5

"Any transformation that changes one theory into another" (or the same) theory is not called T-duality. It is just a "duality". A condition is that the two theories seemingly look different - otherwise the equivalence would be vacuous - but it must be true that their spectrum and the strength of interactions between their states must be totally isomorphic: ...


4

The group manifold $U(1) \times SU(2)\times SU(3)$ is $1+3+8=12$-dimensional, not 7-dimensional. You probably meant the dimension of a manifold that may have this group as its isometry group. But one may show that no such low-dimensional manifold can be interpreted as the extra dimensions of string theory to produce a realistic model. The oldest ...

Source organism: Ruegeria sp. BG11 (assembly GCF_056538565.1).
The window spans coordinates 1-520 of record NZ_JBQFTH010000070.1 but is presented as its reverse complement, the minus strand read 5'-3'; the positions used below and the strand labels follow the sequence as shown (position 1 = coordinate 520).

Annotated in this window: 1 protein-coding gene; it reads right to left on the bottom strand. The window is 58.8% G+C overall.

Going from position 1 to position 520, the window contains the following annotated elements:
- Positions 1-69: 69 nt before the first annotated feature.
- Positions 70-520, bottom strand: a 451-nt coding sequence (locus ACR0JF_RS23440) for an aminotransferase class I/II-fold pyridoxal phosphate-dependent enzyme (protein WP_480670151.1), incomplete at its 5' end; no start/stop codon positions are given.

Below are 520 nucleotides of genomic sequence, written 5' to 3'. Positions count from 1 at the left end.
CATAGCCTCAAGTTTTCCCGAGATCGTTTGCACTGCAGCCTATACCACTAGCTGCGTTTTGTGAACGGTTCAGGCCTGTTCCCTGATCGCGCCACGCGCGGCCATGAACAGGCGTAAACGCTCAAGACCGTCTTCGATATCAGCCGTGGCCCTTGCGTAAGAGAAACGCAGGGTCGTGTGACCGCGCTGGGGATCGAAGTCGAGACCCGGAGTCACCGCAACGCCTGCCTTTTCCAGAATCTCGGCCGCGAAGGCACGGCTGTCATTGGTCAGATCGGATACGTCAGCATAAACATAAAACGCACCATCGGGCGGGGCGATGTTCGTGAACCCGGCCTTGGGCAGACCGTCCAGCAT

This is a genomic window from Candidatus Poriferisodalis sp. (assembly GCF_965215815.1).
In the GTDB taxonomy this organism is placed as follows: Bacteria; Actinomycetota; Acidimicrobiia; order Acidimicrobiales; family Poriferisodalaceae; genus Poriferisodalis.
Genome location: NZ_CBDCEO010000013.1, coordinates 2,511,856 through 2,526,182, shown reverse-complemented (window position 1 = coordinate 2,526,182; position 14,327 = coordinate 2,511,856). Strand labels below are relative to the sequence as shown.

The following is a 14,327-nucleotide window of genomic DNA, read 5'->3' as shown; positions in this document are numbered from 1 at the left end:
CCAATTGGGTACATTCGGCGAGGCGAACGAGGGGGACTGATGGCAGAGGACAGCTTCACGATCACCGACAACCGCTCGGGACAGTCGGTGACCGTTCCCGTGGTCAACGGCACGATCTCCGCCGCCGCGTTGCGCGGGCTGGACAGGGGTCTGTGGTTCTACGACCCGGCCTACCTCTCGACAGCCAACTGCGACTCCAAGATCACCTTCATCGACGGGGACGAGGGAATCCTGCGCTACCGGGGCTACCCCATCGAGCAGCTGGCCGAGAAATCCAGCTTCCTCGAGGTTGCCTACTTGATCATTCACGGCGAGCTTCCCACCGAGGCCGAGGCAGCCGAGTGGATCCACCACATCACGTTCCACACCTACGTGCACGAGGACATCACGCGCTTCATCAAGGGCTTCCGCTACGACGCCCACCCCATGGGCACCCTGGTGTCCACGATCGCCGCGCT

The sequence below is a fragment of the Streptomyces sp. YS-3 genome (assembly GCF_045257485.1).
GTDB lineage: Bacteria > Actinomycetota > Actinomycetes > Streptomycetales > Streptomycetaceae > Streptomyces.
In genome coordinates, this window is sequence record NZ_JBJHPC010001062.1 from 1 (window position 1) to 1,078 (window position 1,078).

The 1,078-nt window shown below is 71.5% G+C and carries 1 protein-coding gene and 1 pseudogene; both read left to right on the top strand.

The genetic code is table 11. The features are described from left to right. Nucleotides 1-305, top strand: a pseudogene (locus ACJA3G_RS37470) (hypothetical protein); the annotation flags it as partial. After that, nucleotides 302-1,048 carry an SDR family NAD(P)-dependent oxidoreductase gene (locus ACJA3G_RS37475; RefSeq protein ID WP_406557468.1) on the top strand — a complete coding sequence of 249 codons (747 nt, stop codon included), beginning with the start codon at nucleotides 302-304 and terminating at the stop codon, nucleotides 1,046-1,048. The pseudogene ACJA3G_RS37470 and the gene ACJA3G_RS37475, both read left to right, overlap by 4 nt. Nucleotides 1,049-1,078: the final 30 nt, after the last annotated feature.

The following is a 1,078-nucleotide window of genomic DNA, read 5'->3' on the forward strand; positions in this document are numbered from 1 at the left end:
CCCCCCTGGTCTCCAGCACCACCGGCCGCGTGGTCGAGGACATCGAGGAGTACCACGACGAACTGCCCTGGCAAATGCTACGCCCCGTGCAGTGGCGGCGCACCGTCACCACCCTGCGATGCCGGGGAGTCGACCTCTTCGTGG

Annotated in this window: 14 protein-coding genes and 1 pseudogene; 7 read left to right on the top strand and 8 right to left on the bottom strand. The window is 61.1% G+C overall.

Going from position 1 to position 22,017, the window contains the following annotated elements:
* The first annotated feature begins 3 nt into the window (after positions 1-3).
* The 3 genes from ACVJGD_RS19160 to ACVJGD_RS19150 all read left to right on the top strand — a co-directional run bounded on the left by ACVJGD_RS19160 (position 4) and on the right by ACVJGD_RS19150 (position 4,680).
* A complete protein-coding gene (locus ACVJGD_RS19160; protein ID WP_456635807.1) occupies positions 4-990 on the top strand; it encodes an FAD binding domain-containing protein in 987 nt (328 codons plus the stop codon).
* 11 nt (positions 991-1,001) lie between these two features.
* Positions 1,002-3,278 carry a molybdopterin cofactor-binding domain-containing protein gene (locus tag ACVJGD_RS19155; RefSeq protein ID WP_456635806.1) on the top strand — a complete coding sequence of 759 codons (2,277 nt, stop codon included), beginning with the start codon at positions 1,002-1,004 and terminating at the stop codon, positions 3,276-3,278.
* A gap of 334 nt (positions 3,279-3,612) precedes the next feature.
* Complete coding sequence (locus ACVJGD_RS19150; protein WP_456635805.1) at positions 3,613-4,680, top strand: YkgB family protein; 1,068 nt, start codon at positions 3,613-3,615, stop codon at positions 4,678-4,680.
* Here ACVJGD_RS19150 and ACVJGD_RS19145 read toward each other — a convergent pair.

4

They are distinct. The mini-black holes are objects that are localized in the bulk and are approximate Schwarzschild thermal ensembles formed by high-energy collisions of incoming particles. The Kaluza Klein excitations are particles zooming around the extra dimensions, and are not thermal, but just as cold as any other single particle states. The only link ...


4

Here is a nice illustration of the Calabi Yau manifold. One can visualize at each point of our 3 dimensional space as a tiny manifold like that which encloses the extra dimensions. Alternatively: if our third dimension were curled up we would be living in Flatland , without knowledge of the third dimension. One can rotate a two dimensional figure into the ...


4

Annav gave the correct answer, but here's some help on visualisation. First thing: We cannot imagine more than 3 space dimensions. You can try, and get tantalizingly close, but it's extremely hard to wrap one's brain around it Due to this, I shall explain this in lower dimensions,and you can try to generalise it. Try. Alright. Let's imagine a thin hose. ...